Also, I’m thinking of the brainiac who had to mount the soapbox because no one gave Melisandre the “redemption” that Theon Greyjoy got (and of course takes the opportunity to shoehorn in something about Brett Kavanaugh, because he’s the Villain of the Year). This sort of nonsense is largely self-refuting, because in no way has Melisandre been as central to the story as Theon has. His entire arc of fall, punishment, escape, and redemption has been connected to the main plot and a massive fan favorite. Melisandre has always been a character half-off screen, representing forces larger than herself. It was those forces that gave her the power to do dark and terrible things, and those forces that made her the enemy of the Night. Davos watching her collapse into nothing, her race run, her battle won, was not the obvious Stark-forgives-Theon redemption, but it was something deeper. It was a kind of grace.

Not that I’d expect a dim ideologue to understand that, or if she did, acknowledge it. Her purpose is not to consider such nuance, but to blurp out screaming clickbait and turn everything into a reflection of her religion ideology by ham and by fist. So really, these first two aren’t that bad. They’re obvious and predictable and so far off-base from the show they’re ostensibly critiquing that they aren’t even wrong.

No, I’m talking about the rest of you.

The fans.

The ones who, 8 seasons in, are still SURPRISED when this show doesn’t do what you think it will do.

The ones who are mad at the way the Battle of Winterfell turned out, because in your head it was going to go a completely different way. Because in your head, you had it all figured out. Just like you totally saw the execution of Ned Stark, the rebirth of dragons, the Red and Purple Weddings, Tyrion’s Trial, and everything else coming. Yup. So transparent, this show is.

The Game of Thrones subreddit is full of whining salty tears because the WHOLE SEASON IS RUINED NOW. That whole plot was The Plot. That Villain was T*H*E Villain. It was *SO* obvious, you guys.

And yet, it isn’t. And yet, something else is happening.

When the story is over, you can critique structure, methods, character and purpose. But the story is the story. The Night King is dead because that’s the story in the hands of the showrunners. And it’s folly to complain about what happens in the books because a) the show has been deviating from the books for several seasons, and b) the books are unfinished, and likely to remain so for some time. So any expectations built off of the books are doubly irrelevant. The show is speedrunning to its own conclusion.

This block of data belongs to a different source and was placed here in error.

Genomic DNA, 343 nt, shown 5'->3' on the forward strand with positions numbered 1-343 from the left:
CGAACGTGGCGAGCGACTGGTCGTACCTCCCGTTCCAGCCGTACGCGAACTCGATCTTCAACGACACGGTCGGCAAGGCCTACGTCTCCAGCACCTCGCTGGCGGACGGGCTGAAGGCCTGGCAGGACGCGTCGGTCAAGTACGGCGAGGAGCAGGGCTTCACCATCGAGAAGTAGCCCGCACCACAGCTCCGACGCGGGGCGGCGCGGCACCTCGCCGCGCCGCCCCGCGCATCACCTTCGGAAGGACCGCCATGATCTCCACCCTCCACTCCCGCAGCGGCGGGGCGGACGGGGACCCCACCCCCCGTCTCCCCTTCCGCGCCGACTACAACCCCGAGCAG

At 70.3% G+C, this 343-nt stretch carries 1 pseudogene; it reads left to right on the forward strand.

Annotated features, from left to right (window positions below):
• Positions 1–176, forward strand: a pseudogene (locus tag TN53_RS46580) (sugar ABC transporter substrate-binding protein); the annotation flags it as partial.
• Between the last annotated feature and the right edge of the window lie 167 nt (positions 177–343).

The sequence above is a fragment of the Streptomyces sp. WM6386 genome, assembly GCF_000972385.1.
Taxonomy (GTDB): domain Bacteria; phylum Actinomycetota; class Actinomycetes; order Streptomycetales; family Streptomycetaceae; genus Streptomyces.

And of course, reserve the right to be disappointed by that ending when it does come. Reserve the right to critique everything once we have a complete saga. That’s legitimate. What’s not legitimate is confusing the show as it exists with the one you’re imagining in your head.

The Rise Of Skywalker

I must admit, the title intrigues me.

I don’t want to speculate too much, but the title suggests an ending on a high note.

A Rise is something coming into being, gaining in power and prominence. This is distinct from a Return, something gone coming back, or a Revenge, the destruction of a foe. A Rise can include these things, but does not have to.

Skywalker has been, heretofore, a name. A surname. Three characters in Star Wars have had that surname: Shmi, Anakin, and Luke. Leia had the right to it, but never used it, retaining the Organa she grew up with. Kylo Ren was born with the surname Solo.

But this title doesn’t feel like a surname. It feels like something else. It feels like a mantle. An order, perhaps.

Who knows. Maybe it means nothing at all. The Force Awakens” has no particular meaning to the plot of that film. However “The Last Jedi” did.

We shall see.

I Dislike Pynchon So I’m Reading More Pynchon

So I finally finished The Crying of Lot 49, and while I’d like to say the ending defied my expectations, it didn’t. My Goodreads review is as follows:

** spoiler alert ** A series of non-statements and mild suggestions and endless asides which we are supposed to forgive the author because he assigns his characters ridiculous names and makes his protagonist wander about having LSD-style revelations in longish semi-Faulknerian sentences. There’s a conspiracy to do something, and if you want to find out if any of its real, you’re going to have to decide for yourself, as the book merrily refuses to tell you. I guess you could call that a spoiler, but honestly there isn’t anything to spoil, and that’s the point. I want to punch the author for wasting my time.

But. This was an early work, and Pynchon has had a multi-decade career as a novelist. And really, what picqued my interest, as I said, was a viewing of the film for Inherent Vice. So I went to the library this weekend and picked it up.

So far, a chaper and change in, it doesn’t suck. The ridiculousness of the names are toned-down to something approaching verisimilitude, and the loose plot-logic is so far within the bounds of noir. I expect I’ll enjoy this one far more.

And that’s a good thing. It’s fun do damn a book, and even to condescend to an author from a great height, yet it’s also a shame.